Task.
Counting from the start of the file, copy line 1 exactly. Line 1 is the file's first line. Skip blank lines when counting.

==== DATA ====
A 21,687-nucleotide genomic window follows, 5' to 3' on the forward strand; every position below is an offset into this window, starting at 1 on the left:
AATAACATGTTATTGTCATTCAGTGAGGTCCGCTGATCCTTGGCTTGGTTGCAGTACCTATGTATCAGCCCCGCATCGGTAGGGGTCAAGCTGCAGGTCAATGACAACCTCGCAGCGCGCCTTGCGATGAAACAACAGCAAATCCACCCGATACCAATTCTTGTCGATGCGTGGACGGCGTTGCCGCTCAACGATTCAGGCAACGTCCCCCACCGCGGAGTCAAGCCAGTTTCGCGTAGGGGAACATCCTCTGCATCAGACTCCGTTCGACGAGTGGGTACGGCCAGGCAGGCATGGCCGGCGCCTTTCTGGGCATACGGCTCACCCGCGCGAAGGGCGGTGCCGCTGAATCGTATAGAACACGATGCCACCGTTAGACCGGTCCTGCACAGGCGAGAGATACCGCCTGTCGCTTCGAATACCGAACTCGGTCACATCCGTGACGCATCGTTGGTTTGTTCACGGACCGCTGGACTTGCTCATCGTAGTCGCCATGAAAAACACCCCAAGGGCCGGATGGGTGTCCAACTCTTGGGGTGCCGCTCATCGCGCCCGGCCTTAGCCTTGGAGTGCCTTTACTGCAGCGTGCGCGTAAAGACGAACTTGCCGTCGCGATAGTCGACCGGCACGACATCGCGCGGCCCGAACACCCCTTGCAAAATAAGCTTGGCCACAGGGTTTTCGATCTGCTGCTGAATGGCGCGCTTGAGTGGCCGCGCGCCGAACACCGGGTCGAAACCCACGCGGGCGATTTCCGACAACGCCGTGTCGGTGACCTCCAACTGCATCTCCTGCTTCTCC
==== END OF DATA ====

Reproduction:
A 21,687-nucleotide genomic window follows, 5' to 3' on the forward strand; every position below is an offset into this window, starting at 1 on the left: